After my blog yesterday, Mick Foley very kindly got in touch with me, and I asked him whether he’d have a quick chat with me about his work with RAINN – the US’s Rape, Abuse and Incest National Network. Not only is he a fundraiser for the organisation, he’s also a volunteer – maybe not what you might expect from a man who’s known in wrestling as ‘The Hardcore Legend’ and has performed feats like this ‘Hell in a Cell’ match…
How did you get involved with RAINN?
As a longtime Tori Amos fan, I had been familiar with RAINN and the work they did for many years – probably dating back to the founding of the organization in 1994. But until I actually met Tori in 2008, and then took the time to learn more, I didn’t see how I could really contribute to a cause that I had no understanding of. I had been doing volunteer work for quite a while, but until learning to use the computer – I actually linked to RAINN from Tori’s website on the first night I learned how to access the internet, in September 2008 – I had never thought that an organization like RAINN could be my piece of the puzzle to figuring out how one might be able to make the biggest difference. Now I see it as the perfect place for my piece of the puzzle to fit in.
You rightly say that a lot of men don’t think women’s issues are anything to do with them, and that you used to think that way too – what changed your mind?
I’m really hoping that I’ll be able to get more men to at least think about getting involved. If I could pass along one piece of wisdom to the world about sexual violence, it would be to understand that is far from being just an issue for women. It’s a terrible crime that affects men and women alike. Though the vast majority of survivors of sexual violence are female. men are victims as well.
So many survivors choose to suffer in silence, so that their stories may not often be heard by the males in their lives – husbands, sons, friends. But the psychological trauma of rape is so severe, and the incidents so frequent that I believe every man knows somebody who has been a victim, whether they realize it or not. I probably seem like an unlikely advocate for survivors, but I think we could make real progress on this issue if more unlikely advocates got involved.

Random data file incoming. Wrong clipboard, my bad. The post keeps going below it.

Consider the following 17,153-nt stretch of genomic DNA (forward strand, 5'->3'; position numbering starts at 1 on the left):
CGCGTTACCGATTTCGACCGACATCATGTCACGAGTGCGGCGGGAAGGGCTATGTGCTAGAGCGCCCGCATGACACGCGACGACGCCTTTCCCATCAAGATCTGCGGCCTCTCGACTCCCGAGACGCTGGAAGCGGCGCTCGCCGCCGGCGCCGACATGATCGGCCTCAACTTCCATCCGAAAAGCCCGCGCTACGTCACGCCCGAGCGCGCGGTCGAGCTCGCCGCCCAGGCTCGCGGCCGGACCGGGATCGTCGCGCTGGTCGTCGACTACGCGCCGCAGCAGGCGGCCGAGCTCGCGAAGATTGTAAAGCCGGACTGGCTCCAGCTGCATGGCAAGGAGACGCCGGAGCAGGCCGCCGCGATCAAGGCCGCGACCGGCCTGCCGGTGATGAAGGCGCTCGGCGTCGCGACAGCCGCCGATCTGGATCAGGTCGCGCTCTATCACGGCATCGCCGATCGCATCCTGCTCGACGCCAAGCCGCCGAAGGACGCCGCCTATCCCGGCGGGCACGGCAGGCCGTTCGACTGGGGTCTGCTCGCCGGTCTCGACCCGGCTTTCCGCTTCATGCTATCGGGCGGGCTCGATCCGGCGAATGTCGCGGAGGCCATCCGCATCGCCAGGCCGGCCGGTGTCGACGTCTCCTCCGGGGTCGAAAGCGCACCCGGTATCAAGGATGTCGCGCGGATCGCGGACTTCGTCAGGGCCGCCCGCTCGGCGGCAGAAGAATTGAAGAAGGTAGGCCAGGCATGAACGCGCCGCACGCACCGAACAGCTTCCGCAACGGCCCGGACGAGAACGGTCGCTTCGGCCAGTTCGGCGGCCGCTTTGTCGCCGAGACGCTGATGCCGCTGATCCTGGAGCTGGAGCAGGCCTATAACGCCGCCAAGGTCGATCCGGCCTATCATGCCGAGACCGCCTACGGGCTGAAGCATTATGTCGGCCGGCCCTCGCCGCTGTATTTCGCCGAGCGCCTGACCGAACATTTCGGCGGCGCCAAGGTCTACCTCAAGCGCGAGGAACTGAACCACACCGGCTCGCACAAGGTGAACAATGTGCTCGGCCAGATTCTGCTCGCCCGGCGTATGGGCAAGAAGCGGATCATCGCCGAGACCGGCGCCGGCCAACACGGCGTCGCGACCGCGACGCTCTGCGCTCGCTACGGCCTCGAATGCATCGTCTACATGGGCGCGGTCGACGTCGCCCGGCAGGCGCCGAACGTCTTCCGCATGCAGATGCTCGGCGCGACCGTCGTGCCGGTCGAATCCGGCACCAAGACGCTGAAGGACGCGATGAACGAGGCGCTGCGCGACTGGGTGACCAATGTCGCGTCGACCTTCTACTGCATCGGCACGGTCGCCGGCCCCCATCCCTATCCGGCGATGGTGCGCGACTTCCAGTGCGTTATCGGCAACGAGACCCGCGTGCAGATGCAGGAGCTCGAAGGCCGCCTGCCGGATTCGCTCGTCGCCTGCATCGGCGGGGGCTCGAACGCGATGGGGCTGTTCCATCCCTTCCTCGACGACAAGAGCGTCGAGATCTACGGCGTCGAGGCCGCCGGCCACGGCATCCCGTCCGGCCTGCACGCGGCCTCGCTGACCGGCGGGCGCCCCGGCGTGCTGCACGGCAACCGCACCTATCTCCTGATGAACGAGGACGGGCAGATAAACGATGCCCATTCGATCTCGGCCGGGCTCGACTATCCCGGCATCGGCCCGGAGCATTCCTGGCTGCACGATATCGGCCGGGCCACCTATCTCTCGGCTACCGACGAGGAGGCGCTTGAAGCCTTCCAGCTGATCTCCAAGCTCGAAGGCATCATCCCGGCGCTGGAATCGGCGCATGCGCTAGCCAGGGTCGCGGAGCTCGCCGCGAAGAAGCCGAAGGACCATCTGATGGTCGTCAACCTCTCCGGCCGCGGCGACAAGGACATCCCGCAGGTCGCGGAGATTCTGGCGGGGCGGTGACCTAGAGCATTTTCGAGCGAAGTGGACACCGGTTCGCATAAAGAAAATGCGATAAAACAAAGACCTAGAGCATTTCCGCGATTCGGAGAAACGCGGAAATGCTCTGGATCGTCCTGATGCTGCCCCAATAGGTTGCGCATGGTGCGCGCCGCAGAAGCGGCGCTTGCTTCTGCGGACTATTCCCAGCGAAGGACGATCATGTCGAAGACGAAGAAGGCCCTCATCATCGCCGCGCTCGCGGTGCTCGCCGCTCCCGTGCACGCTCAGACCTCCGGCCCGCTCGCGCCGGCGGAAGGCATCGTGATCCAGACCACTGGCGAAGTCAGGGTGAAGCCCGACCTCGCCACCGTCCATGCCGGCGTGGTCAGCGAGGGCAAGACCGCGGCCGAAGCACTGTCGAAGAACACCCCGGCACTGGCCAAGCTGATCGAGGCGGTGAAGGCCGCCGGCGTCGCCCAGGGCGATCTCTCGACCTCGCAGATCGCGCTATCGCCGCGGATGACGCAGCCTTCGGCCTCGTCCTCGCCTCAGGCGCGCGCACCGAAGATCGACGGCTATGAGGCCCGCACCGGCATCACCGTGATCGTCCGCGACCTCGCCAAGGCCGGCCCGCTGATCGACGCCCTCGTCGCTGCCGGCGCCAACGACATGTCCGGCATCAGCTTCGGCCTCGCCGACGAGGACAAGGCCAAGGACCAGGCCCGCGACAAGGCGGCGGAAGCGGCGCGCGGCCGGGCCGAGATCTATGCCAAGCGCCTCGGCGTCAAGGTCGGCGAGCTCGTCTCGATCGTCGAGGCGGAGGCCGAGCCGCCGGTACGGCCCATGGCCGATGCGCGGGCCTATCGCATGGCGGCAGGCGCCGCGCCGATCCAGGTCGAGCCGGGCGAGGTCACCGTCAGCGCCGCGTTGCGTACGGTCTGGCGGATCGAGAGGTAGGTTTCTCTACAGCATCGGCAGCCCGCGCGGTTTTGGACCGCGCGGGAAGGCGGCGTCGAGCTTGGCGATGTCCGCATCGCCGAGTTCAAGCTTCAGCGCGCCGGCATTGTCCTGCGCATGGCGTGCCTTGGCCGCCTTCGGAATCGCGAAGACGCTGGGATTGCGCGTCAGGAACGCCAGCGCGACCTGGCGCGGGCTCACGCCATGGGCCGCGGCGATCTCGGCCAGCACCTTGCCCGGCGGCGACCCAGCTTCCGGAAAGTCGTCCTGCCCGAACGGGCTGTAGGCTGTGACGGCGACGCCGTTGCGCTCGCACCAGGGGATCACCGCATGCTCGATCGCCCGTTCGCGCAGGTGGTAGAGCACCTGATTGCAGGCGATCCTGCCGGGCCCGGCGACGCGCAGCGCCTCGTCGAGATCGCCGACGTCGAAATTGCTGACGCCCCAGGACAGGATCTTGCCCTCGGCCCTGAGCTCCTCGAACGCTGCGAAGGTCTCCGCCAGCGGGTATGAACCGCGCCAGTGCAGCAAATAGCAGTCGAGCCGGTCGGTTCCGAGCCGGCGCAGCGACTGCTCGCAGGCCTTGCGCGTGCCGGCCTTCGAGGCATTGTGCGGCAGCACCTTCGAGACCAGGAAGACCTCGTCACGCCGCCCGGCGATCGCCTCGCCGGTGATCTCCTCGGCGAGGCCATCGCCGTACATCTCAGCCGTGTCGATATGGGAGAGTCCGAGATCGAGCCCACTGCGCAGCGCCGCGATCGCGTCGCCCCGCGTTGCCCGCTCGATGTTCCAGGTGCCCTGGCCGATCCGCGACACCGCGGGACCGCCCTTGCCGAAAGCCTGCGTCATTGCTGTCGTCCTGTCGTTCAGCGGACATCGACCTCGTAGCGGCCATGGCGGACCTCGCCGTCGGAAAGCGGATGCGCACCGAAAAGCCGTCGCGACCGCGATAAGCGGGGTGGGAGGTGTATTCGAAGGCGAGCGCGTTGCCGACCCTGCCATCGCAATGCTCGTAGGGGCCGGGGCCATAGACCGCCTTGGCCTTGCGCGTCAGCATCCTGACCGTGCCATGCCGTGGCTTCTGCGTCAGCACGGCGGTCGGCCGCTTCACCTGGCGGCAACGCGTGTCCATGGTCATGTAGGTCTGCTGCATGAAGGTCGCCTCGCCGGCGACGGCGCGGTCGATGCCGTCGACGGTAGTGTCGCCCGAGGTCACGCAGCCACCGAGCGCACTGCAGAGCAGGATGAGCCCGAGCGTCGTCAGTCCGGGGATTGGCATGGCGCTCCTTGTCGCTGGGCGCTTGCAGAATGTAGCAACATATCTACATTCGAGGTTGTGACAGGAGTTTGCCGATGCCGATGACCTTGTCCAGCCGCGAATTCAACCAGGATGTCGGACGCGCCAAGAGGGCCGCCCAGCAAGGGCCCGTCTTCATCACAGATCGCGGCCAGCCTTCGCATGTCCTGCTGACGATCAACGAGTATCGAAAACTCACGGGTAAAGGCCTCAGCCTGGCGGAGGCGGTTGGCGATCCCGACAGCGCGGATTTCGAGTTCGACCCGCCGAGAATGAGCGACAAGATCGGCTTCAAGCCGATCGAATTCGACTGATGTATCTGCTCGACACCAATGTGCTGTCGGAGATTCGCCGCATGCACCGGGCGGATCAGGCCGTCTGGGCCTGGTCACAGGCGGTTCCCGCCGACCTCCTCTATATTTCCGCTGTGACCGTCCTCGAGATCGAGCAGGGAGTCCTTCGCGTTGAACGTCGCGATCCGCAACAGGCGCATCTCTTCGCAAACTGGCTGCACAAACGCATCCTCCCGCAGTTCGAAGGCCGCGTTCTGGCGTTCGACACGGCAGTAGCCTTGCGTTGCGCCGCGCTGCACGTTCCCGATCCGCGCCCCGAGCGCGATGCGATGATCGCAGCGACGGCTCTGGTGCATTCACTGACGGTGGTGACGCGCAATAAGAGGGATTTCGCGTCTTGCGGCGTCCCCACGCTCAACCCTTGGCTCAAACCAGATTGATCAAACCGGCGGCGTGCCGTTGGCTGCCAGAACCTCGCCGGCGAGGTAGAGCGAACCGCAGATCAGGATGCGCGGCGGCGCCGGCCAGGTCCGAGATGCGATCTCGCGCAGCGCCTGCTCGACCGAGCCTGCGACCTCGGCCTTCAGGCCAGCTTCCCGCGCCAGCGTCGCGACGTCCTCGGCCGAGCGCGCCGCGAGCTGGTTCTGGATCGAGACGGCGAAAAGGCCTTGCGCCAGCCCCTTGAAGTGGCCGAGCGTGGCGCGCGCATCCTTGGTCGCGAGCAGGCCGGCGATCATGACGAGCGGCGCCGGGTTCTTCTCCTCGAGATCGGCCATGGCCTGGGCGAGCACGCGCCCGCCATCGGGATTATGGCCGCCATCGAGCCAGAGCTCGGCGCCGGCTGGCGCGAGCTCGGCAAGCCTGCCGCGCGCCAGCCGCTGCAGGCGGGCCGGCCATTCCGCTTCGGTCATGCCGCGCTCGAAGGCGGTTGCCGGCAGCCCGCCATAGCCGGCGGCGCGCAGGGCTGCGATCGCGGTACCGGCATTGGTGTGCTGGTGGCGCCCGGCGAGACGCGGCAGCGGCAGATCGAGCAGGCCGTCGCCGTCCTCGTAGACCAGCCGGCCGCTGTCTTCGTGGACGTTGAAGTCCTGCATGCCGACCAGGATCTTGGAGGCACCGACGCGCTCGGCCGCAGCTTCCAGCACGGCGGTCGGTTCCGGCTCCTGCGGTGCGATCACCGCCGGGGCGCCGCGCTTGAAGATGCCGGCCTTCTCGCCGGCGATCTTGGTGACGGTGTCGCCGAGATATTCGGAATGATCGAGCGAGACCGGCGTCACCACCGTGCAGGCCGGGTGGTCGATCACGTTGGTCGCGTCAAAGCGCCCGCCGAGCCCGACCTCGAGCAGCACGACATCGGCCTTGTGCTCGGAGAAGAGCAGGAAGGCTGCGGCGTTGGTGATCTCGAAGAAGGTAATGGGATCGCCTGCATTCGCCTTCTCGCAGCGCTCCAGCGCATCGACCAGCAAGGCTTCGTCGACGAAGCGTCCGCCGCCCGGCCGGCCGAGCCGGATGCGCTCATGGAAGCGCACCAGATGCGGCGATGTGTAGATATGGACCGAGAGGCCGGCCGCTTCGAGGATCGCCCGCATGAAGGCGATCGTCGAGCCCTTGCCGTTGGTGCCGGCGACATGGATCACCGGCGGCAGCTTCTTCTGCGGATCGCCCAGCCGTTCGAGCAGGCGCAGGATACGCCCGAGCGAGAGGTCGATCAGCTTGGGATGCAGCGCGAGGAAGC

You’re now a volunteer with RAINN – what kind of training and time commitment has that involved?
I started doing the 40-hour training to be an online hotline volunteer in January 2010, and started doing sessions about a month later. Those first few sessions were really tough, largely because I was still so new at computers.
By the time I began training, I had been a RAINN donor for a year and a half, and was already pretty involved. I knew RAINN depended on their volunteers to really make the hotline work, and I thought volunteering would be a good way to be part of the group in a more hands-on way. I knew some of the stories would stick with me, but helping someone take that first step on the road to healing can be such a source of happiness, almost joy – even if it’s a subtle sense of joy.
I started putting in quite a few hours as I got more comfortable, and saw that the sessions I was doing seemed to be helping people. I promised my wife I would start sleeping more, so I may cut back on hours, but I’m hoping that I can continue to be an advocate for survivors through other methods, like fundraising.
Wrestling (or “sports entertainment”) has traditionally been a very “macho” world – what kind of reaction have you had about your work with RAINN?
You know, wrestling can be kind of macho, but because it’s something of a performing art as well as an athletic endeavour, I think there is quite a bit more creativity and sensitivity than you might find in another type of locker-room. Little by little, the other guys, and the ladies I work with, are finding out about the work I do with RAINN, and I think they find it to be kind of inspirational in a way. If anyone makes fun of me, they’re not doing it to my face.
Tell us about your fundraising campaign that’s running now, and how readers can help.
I was very flattered to be asked to serve on the RAINN board of directors, but a little worried too. I don’t really have an organizational bone in my body. Organization, and obviously fashion, are not my strong suits. But I’m going to try my best, and that involves my very first real fundraising attempt; the #10forRAINN campaign.
We’re just asking for ten-dollar donations, but on a whim, while my wife was recording my RAINN PSA, I mentioned that for enough money, I would go to someone’s house and cut their lawn. When RAINN got the video – which I had to send, because I had no idea how to download – they asked if I was serious about the lawn mowing. I assured them I was, and yesterday, we got a $5,000 donation for me to mow a lawn.
There’s part of me that believes that my wrestling fans’ love for me begins and ends with what I do in wrestling, and to some extent, the books I write about wrestling. I’m not sure how much support they’re going to give me. But I think this campaign is just offbeat enough to attract attention from the outside world – like the people reading this blog. That attention might create more money, but I also hope it leads a better understanding of the issue of sexual violence, and back to the idea that there is a place in the issue for even the unlikeliest of candidates.
I’d like to take this opportunity to say thank you to Mick for his time giving me this interview, and wish him the very best of luck with the fundraising campaign.